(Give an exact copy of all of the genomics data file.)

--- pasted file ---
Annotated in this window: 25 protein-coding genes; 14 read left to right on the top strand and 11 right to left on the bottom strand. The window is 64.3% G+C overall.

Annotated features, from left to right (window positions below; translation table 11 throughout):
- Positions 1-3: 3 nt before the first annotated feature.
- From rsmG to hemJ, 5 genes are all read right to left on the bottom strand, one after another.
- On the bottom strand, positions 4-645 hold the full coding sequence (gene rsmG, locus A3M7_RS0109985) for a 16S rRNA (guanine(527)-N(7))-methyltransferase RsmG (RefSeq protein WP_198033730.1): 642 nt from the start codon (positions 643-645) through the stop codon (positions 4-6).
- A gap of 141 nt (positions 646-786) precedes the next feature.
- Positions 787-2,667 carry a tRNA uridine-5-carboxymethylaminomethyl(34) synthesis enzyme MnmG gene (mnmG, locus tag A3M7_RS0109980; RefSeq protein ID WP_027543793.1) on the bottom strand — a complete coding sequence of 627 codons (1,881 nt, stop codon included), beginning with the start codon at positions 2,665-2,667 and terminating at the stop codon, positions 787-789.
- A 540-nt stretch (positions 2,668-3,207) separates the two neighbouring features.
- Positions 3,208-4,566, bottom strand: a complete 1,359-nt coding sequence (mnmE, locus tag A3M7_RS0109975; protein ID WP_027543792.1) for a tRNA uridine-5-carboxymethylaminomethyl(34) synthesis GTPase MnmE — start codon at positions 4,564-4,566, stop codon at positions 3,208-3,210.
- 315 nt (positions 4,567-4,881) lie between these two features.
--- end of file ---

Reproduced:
Annotated in this window: 25 protein-coding genes; 14 read left to right on the top strand and 11 right to left on the bottom strand. The window is 64.3% G+C overall.

Annotated features, from left to right (window positions below; translation table 11 throughout):
- Positions 1-3: 3 nt before the first annotated feature.
- From rsmG to hemJ, 5 genes are all read right to left on the bottom strand, one after another.
- On the bottom strand, positions 4-645 hold the full coding sequence (gene rsmG, locus A3M7_RS0109985) for a 16S rRNA (guanine(527)-N(7))-methyltransferase RsmG (RefSeq protein WP_198033730.1): 642 nt from the start codon (positions 643-645) through the stop codon (positions 4-6).
- A gap of 141 nt (positions 646-786) precedes the next feature.
- Positions 787-2,667 carry a tRNA uridine-5-carboxymethylaminomethyl(34) synthesis enzyme MnmG gene (mnmG, locus tag A3M7_RS0109980; RefSeq protein ID WP_027543793.1) on the bottom strand — a complete coding sequence of 627 codons (1,881 nt, stop codon included), beginning with the start codon at positions 2,665-2,667 and terminating at the stop codon, positions 787-789.
- A 540-nt stretch (positions 2,668-3,207) separates the two neighbouring features.
- Positions 3,208-4,566, bottom strand: a complete 1,359-nt coding sequence (mnmE, locus tag A3M7_RS0109975; protein ID WP_027543792.1) for a tRNA uridine-5-carboxymethylaminomethyl(34) synthesis GTPase MnmE — start codon at positions 4,564-4,566, stop codon at positions 3,208-3,210.
- 315 nt (positions 4,567-4,881) lie between these two features.